A new edition of the Festival of the Trees is up at 10,000 Birds. I was somewhat embarassed to find my own entry (the Rickett’s Glen post) first in line, but aside from that, it’s a great edition. Also, relating to what I was saying in that post about Pennsylvania’s endangered brook trout streams, my friend Alan Gregory has a good column up today: How not to care for a state’s official fish. Despite the Pennsylvania focus, this is an issue affecting much of the eastern United States.
What’s so great about wild trout?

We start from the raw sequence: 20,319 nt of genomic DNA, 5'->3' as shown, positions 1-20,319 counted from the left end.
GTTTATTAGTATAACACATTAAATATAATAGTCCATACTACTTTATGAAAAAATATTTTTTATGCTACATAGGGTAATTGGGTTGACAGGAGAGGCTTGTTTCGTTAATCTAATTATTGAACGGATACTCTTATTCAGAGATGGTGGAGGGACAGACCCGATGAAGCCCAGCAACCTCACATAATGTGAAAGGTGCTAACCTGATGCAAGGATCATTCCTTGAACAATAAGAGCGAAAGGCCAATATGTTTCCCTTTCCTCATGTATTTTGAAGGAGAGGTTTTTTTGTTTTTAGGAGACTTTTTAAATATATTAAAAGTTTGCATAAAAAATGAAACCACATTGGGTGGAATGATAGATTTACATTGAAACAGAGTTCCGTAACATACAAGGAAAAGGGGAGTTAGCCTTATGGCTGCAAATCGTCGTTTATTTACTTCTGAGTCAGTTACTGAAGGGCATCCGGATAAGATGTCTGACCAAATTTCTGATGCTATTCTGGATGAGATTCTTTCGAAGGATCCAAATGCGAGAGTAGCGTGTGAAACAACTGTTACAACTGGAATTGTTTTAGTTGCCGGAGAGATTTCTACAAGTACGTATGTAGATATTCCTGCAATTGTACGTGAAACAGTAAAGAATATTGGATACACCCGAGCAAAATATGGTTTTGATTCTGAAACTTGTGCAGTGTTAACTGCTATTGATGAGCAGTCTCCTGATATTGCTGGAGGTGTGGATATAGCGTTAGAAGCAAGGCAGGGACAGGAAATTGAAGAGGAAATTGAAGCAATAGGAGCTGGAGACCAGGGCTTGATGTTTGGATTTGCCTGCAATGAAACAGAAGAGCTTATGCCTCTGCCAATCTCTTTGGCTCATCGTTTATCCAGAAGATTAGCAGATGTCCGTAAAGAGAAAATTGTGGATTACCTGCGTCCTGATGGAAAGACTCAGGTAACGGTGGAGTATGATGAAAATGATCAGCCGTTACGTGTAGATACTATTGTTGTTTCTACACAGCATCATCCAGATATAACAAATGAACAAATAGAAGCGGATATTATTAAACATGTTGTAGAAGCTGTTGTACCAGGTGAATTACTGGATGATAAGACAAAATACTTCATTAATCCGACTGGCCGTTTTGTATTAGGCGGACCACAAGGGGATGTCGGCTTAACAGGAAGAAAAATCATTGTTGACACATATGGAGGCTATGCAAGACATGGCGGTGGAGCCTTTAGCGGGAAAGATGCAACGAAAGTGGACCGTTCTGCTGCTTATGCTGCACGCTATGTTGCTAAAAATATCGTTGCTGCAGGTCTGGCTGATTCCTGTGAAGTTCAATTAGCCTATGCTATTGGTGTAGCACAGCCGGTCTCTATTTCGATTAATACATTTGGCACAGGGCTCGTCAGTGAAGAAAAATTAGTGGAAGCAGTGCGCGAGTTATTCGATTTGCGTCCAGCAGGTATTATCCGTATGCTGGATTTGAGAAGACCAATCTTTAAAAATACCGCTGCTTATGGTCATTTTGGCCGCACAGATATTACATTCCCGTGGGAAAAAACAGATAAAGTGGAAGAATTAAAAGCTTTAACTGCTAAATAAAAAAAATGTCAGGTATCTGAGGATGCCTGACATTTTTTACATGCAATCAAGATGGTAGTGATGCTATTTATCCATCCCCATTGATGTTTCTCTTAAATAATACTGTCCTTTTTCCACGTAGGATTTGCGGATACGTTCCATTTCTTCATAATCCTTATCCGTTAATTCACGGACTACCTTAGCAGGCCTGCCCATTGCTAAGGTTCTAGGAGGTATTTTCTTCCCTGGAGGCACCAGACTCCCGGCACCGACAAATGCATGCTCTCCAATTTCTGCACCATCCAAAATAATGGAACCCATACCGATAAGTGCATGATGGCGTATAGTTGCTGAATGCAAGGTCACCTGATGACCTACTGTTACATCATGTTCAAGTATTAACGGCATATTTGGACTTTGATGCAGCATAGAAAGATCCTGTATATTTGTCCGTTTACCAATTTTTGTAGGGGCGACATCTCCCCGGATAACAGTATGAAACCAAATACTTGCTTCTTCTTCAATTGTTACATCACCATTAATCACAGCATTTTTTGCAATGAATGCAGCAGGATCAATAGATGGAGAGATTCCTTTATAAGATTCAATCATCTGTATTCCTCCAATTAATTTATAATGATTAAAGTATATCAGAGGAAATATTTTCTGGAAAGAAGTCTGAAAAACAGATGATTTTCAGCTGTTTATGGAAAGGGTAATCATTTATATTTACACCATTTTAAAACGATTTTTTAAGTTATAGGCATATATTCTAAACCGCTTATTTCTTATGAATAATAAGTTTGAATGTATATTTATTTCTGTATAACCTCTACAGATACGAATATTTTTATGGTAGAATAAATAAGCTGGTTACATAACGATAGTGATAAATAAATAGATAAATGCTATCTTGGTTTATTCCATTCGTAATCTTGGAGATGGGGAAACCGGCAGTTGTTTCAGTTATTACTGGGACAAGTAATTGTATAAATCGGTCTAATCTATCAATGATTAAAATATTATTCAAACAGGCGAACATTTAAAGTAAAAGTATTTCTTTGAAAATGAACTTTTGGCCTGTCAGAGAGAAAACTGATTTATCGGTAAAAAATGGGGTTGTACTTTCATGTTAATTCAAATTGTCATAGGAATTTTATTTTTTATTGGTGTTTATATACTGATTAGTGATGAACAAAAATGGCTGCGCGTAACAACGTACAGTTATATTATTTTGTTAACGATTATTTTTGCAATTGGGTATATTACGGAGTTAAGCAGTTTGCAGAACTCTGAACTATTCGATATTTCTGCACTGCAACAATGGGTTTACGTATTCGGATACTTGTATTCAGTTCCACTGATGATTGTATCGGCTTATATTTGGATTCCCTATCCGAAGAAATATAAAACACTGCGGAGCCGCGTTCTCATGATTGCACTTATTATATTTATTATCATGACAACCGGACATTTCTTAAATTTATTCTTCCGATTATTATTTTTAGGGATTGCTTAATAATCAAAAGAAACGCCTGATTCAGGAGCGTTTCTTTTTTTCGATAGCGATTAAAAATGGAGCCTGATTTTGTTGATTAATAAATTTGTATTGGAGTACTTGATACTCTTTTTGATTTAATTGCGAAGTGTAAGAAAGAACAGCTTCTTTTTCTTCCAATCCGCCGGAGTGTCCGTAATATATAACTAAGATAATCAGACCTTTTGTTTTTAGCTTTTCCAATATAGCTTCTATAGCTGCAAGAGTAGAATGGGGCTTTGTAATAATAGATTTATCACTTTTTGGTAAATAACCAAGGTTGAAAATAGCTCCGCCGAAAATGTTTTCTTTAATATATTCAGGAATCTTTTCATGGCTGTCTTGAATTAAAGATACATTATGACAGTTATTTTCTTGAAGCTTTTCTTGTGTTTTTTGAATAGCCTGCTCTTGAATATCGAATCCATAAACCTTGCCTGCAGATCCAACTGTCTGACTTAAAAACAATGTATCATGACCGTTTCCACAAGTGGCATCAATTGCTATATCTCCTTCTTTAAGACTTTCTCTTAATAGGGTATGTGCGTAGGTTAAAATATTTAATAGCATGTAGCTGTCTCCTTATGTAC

Eric Palmer, the state of Vermont’s director of fisheries, summarizes the uniqueness of wild fish on the Vermont Fish and Wildlife Department’s Web site:
When you catch a wild fish “you have living proof that the water they came from has suitable habitat for all of the life-stages of that species. It is like holding an intact ecosystem in your hand.”
Water is the moving skin of our planet, the most part by far of our bodies; we drink it, we bathe in it, we waste it and taint it, we may yet again wage wars for it.
Submissions of fiction, nonfiction, poetry, short film, spoken word, art, photography, and any combination thereof are welcome through May 31.